On Tuesday, the Kansas City Royals will have the fourth pick in the annual free agent baseball draft. As a matter of fact, the Royals own four of the top 47 selections in the three-day meat market.
Keep your fingers crossed.
Without a doubt, the reason the Royals have fallen on hard times has been their inability to draft successfully during the 1990s.
Kansas City's glaring weakness is its lack of quality young position players ... not that the franchise is loaded with prime young pitchers, either.
Anyway, to give you an idea of how the Royals have botched drafts this decade, here's a year-by-year look at their No. 1 picks of the '90s.
1990 -- Royals surrendered first-rounder to the San Diego Padres after signing free agent reliever Mark Davis, the 1989 National League Cy Young award winner. Davis had 44 saves in '89. He had nearly that many blown saves with the Royals.
1991 -- Joe Vitiello. a slugging first baseman-outfielder from the University of Alabama, Vitiello was projected as the next Steve Balboni, but he's been more like the next Gary Thurman. Hit an eye-opening .344 at Omaha in '94, but has been very ordinary against major-league pitching. Knee injuries haven't helped. Back in Omaha ... again.
1992 -- Two first-rounders -- Michael Tucker and Jim Pittsley. Tucker didn't blossom in KC so the Royals traded him to Atlanta where he has been a productive hitter for the last two seasons. Swap acquiree Jermaine Dye has a great arm, but doesn't know the strike zone from the Gobi Desert. Pittsley's once promising career was torpedoed by elbow surgery in '95. Now he's a 23-year-old middle reliever. Note: Johnny Damon was a sandwich pick in '92. In other words, Damon was selected after the first round ended, but before the second round started (if that makes any sense).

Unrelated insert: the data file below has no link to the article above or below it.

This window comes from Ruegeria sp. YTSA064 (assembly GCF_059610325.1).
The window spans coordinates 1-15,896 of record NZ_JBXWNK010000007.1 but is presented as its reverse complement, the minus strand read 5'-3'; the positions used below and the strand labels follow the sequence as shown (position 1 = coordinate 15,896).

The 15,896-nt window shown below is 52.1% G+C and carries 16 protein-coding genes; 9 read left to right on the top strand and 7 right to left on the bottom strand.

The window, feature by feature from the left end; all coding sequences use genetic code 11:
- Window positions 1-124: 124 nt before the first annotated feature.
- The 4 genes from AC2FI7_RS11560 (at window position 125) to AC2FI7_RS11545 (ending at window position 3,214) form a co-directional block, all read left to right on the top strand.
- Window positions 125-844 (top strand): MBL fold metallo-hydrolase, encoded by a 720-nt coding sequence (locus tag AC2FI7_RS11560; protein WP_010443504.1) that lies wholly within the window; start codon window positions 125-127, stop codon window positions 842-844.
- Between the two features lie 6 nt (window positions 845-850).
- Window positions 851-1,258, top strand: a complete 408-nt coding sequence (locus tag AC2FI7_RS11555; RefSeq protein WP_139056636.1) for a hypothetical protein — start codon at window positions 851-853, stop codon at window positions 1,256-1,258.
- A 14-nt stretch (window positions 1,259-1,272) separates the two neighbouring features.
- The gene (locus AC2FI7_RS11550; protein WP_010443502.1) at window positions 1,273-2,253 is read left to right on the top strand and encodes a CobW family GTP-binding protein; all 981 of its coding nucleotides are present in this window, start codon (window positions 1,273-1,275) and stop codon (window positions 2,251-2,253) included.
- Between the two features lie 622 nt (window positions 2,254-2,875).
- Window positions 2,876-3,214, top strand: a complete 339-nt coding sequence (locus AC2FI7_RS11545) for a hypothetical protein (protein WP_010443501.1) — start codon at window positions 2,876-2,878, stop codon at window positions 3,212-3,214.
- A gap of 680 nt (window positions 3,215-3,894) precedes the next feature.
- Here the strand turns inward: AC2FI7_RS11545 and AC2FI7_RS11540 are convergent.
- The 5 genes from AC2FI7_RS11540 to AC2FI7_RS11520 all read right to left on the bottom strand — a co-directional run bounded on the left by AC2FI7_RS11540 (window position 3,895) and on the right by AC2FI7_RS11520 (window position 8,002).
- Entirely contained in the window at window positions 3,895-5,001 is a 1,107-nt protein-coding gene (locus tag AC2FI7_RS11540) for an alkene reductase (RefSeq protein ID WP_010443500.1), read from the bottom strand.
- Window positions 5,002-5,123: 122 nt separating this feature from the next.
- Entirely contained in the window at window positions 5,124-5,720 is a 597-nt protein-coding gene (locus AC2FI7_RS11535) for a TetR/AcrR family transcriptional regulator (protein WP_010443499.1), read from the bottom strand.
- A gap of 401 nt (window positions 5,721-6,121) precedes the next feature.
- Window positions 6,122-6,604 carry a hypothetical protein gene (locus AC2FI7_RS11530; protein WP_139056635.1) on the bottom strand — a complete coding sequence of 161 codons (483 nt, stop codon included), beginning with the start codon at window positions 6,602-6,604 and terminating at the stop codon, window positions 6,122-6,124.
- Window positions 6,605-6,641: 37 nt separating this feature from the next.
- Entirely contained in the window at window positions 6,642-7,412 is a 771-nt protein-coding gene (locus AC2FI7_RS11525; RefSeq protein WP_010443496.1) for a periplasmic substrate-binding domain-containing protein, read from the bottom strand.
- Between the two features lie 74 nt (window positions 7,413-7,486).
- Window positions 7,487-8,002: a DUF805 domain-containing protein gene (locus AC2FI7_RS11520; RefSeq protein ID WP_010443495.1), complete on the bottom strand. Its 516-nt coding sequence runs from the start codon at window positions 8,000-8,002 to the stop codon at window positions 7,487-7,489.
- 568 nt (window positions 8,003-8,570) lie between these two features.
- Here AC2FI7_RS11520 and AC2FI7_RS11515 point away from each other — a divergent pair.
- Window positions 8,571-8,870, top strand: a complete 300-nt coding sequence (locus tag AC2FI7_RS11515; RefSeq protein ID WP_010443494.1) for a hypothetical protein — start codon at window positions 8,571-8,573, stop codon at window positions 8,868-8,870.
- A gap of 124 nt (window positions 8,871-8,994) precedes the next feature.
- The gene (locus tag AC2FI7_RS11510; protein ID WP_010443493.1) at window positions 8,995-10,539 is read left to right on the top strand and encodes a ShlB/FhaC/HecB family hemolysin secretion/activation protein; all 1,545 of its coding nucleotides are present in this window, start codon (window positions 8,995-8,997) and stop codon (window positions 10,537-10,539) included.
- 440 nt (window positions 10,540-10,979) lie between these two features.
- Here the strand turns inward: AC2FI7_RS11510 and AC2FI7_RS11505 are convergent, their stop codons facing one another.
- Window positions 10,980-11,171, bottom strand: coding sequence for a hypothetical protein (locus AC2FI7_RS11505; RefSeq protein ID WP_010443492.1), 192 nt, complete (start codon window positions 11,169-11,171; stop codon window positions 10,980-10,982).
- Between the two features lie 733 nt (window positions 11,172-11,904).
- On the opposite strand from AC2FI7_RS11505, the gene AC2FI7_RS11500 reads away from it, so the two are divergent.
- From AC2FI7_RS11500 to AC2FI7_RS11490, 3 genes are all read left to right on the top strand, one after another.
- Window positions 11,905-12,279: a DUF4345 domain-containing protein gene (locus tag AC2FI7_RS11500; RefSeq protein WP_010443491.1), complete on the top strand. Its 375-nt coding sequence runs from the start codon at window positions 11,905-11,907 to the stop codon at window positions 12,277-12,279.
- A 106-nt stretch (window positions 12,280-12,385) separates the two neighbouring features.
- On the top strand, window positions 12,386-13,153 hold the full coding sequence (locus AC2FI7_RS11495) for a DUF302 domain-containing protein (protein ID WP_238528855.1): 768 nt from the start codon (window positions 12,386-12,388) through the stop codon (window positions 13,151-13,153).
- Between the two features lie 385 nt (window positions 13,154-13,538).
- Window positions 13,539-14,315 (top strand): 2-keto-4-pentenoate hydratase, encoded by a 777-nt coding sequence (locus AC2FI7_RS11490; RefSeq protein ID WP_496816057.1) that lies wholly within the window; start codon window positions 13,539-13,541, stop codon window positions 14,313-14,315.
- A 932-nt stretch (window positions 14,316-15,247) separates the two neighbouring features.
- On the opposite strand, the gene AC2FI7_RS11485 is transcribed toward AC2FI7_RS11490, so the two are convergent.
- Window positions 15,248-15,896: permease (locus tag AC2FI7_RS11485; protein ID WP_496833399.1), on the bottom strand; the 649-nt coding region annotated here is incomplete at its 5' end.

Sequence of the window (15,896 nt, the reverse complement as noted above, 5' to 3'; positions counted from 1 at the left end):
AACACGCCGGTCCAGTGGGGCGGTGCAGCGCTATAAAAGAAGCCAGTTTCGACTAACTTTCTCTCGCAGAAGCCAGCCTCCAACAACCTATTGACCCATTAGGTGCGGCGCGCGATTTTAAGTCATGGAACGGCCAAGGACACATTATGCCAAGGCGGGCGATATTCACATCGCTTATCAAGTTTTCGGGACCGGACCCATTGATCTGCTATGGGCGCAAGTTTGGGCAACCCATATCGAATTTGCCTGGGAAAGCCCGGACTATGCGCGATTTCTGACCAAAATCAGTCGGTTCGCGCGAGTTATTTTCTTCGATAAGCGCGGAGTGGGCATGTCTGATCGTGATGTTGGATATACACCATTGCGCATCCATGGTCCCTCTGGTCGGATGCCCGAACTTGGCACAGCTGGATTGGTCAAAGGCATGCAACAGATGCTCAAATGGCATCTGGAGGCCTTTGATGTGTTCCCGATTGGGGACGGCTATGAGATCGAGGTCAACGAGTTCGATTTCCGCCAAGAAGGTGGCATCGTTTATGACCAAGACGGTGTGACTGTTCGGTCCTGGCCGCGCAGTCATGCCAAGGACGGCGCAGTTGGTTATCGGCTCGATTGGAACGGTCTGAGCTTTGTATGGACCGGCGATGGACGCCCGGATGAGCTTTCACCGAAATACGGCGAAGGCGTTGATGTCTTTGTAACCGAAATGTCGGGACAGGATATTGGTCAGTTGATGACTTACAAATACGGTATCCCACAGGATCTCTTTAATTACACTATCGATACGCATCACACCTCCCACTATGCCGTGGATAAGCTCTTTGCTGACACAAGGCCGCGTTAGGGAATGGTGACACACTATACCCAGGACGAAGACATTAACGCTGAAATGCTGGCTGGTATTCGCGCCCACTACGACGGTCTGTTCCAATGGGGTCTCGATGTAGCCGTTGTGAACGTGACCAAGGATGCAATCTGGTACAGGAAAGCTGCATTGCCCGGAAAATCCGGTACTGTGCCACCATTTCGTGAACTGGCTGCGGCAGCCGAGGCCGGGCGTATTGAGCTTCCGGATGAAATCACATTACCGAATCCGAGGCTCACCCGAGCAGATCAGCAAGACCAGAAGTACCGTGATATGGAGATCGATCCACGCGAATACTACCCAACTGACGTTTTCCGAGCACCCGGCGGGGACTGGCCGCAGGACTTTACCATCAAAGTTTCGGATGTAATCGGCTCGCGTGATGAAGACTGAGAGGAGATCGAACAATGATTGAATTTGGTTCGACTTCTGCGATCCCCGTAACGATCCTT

1993 -- Jeff Granger. Stylish southpaw shut out Kansas University in the College World Series shortly after being drafted by KC and it's been downhill ever since. Traded to Pittsburgh in the Jeff King-Jay Bell deal, Granger was released by the Pirates after the '97 season and is now at Oklahoma City, Class AAA farm of Texas Rangers.
1994 -- Matt Smith. Ballyhooed prep out of Grants Pass, Ore., who pocketed Royals' loot instead of accepting a Stanford football scholarship. Didn't hit a lick in four minor league seasons. Now Smith is trying to salvage pro career as left-handed pitcher at KC's Class A farm in Lansing.
1995 -- Juan LeBron. Puerto Rican has had three undistinguished seasons in lower levels of KC farm system. Right-handed hitting outfielder is currently at Lansing where he's hitting .260, but shares Midwest League lead with 36 RBIs. Still young -- he'll turn 21 next Sunday -- but Luis de los Santos was once young, too.
1996 -- Dermal Brown. Drafted out of Newburgh, N.Y., High and convinced by Royals to take their money to forsake a football scholarship at Maryland, this left-handed hitting outfielder was a sensation at short-season Spokane last summer, earning Northwest League MVP award. Brown appears overmatched at Class A Wilmington, however. At last check, he was hitting .169 for KC's high-level Class A team.
1997 -- Dan Reichert. With the seventh pick in last year's draft, the Royals tabbed this 6-foot-3 right-hander from the University of the Pacific who led the nation's collegians in strikeouts as a junior. Reichert impressed in short-season Class A ball at Spokane last summer, but was being hammered at Class AA Wichita before it was discovered last week he is suffering from diabetes.
-- Chuck Woodling's phone message number is 832-7147. His e-mail address is email@example.com.